CETA and Brexit: How Will Britain’s New Referendum Affect Canadians?

People are reacting in many different ways to Britain’s exit from the European Union. Some are supportive while others condemn the actions of the country that has long had mixed opinions among its populace as to whether they should stay a part of the conglomerate of European nations. One thing that many Canadians are wondering about is how Britain’s new referendum will affect their finances. Again, there are many possibilities, but it is important that people understand the facts of the situation before making major predictions.

How Brexit Could Affect CETA

The Comprehensive Economic and Trade Agreement is an agreement between Canada and the EU that allows Canadian companies access to the EU’s market. With the uncertainty created by Britain’s move to leave the EU, some think that Canada should avoid making any big moves until the effects of the Brexit can be better understood. The fact is that while it is likely that Britain’s referendum will go through, it is also possible that the country’s Parliament will reject the movement outright.

It is possible that the CETA will suddenly become an important strategic aspect of Canadian international relations in a way that it hasn’t before. If Britain attempts to remain in free trade with the EU, it is possible that it may face major concessions if it is to be allowed such access at all. The CETA is a way for Canadians to maintain ties with the EU in new ways.

Previously, relations with Britain were a major part of Canadian businesses’ entry into the rest of the EU. The new changes may open the doors to more diverse methods of trading that had previously not been considered when most Canadian CEOs enacted their transactions with the EU through their London offices. Now, Canadian businesses must find new ways to leverage the connections formed through the CETA, perhaps tapping into their links to France, Belgium, and Germany, along with other continental partners.

Reallocation of Resources

Some, such as Charles St-Arnaud, who works as an economist in London at Nomura Global Research, insist that the Brexit will be negative for Britain’s economy. However, how significantly this will impact Canada remains in question. For one, it will depend on how Britain chooses to act. In order to maintain its economy, Britain will have to allocate its resources towards other free-trade agreements, such as with non-EU countries and possibly the United States. St-Arnaud hypothesizes that Canada would be at the bottom of the UK’s list of potential new trade partners.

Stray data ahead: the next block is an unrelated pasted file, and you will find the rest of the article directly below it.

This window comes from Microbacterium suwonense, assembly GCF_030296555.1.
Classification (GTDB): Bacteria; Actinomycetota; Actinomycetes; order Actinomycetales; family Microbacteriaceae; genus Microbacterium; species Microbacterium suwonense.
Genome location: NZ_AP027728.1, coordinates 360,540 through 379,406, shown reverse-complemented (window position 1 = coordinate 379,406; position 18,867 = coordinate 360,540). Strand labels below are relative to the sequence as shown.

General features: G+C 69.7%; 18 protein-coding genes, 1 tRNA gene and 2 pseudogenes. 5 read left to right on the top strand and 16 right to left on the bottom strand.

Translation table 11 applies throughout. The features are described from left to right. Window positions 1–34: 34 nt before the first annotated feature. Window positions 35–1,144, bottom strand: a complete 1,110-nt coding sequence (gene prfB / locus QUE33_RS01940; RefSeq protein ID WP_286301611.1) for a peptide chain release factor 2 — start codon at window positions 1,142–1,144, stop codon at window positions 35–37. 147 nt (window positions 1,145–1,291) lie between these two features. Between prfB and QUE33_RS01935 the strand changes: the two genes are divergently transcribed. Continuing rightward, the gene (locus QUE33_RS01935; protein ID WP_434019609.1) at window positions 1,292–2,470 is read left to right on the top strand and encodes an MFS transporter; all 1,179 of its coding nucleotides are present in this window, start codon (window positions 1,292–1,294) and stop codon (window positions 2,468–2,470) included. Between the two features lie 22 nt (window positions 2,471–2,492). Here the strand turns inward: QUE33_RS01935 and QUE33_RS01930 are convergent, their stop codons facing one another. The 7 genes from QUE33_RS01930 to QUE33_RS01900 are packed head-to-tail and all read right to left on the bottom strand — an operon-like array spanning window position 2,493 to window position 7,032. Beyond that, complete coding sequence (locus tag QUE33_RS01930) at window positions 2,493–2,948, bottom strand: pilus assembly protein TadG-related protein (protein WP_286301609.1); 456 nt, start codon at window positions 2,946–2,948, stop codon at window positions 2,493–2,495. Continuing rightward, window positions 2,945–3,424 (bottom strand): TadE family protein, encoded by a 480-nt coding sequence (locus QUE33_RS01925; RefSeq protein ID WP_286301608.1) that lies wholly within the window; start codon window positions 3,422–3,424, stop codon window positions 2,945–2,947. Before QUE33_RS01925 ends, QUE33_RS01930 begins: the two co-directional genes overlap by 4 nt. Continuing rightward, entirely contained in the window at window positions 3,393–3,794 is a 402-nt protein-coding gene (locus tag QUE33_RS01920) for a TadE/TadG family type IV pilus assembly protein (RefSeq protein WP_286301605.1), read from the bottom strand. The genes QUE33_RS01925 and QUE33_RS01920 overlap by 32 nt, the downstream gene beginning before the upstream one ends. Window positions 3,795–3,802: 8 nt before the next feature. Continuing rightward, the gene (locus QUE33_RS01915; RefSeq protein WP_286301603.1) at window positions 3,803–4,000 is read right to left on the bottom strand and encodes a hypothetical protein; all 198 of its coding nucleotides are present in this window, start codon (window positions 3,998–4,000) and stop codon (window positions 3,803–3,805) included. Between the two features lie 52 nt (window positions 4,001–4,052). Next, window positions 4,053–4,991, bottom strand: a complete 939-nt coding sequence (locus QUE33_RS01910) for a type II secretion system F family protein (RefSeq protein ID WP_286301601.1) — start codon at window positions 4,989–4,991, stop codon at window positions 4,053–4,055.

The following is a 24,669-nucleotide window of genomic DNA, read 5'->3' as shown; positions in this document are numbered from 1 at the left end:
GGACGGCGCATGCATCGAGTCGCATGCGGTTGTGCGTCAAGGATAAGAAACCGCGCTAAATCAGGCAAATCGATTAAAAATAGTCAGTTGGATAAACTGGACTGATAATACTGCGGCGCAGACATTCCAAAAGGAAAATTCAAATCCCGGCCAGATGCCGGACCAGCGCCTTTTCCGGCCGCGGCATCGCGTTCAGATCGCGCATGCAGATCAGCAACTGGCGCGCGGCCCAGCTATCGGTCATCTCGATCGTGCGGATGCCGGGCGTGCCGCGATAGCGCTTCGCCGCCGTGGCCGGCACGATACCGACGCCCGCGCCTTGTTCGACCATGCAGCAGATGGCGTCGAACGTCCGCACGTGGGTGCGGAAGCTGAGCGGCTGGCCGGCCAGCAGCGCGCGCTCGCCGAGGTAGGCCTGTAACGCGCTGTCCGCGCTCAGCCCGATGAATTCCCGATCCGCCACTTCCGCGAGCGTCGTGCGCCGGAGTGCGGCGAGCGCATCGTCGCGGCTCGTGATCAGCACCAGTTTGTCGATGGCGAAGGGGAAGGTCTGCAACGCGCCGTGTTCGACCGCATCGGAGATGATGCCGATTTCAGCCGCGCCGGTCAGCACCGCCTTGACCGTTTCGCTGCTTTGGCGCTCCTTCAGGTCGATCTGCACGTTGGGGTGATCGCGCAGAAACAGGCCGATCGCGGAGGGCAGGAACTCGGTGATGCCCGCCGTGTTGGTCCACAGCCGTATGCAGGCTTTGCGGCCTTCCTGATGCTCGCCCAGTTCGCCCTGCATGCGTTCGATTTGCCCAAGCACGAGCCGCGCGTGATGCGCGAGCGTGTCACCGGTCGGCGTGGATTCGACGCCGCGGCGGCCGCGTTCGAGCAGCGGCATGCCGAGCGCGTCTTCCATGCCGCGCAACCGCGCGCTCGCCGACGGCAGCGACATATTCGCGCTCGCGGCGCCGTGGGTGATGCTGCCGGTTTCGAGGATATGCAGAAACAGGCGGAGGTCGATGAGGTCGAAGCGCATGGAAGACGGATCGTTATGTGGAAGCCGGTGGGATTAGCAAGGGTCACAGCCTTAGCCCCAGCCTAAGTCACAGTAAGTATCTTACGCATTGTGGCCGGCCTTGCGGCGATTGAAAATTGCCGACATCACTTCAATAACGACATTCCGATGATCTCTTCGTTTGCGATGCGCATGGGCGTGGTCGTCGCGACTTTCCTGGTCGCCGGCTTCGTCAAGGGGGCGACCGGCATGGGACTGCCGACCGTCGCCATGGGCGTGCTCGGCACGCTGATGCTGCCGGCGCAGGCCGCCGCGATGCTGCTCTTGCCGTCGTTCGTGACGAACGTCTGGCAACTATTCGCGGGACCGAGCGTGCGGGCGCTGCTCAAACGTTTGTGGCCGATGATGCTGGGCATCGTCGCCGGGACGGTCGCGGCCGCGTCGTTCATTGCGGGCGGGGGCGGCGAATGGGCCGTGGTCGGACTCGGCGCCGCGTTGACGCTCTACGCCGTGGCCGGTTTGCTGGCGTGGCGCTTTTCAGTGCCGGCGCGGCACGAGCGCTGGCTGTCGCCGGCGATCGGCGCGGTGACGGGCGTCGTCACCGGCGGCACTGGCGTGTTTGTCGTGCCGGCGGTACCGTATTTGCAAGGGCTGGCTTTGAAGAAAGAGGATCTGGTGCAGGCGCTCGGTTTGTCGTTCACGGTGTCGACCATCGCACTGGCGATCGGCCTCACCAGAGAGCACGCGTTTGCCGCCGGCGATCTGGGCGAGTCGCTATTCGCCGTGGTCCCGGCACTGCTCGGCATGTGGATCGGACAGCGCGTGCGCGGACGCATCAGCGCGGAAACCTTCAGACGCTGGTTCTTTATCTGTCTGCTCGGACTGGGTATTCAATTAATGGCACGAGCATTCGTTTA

Whatever happens will surely have consequences for Canada, however, Canadian businesses will also have a say in the matter. The UK has been Canada’s biggest business partner in the European region, and if businesses in Canada wish to continue such exchanges in the wake of the Brexit, Canada’s government would first have to pursue a new trade agreement with Britain. As of now, Canadian officials will not discuss the possible impacts of the Brexit on trade relations. This is probably for the best until things stabilize.

What Financial Advisors Have to Say About the Brexit and Canada

While it is possible that the Brexit could bode significant consequences for Canadian business, it is impossible to be entirely certain as of yet. One thing to keep in mind is that the Canadian dollar has only fallen 1.5 percent in global stocks since the Brexit. Canada remains in active trade with the other nations in the EU, and it may turn out that the only country to really experience major losses as a result of the Brexit will be Britain itself.

In looking towards the future, financial advisors have their input on the situation. The words of Fisher Investments on Brexit remain skeptical and analytical. They have noted that in order to arrange an exit from the EU, member nations must negotiate exit terms, and they have two years to do so. It seems likely that the EU will wait until after elections in the UK. David Cameron himself stated that he would leave his office by October of 2016, leaving the question open as to whether the UK’s resolution will end up sticking in the long term. Vanguard’s Peter Westaway notes the Brexit impact on UK investors is significant, but comparatively minor for the Canada and rest of the world.

The Changes to Come

While things remain uncertain about the full scale of the impacts of Brexit on Canada and its businesses, it is best for people who hold large assets to be wary of making major moves regarding the EU and especially the UK. While CETA maintains its integrity, the shift in the EU’s economy may yet have unforeseeable consequences.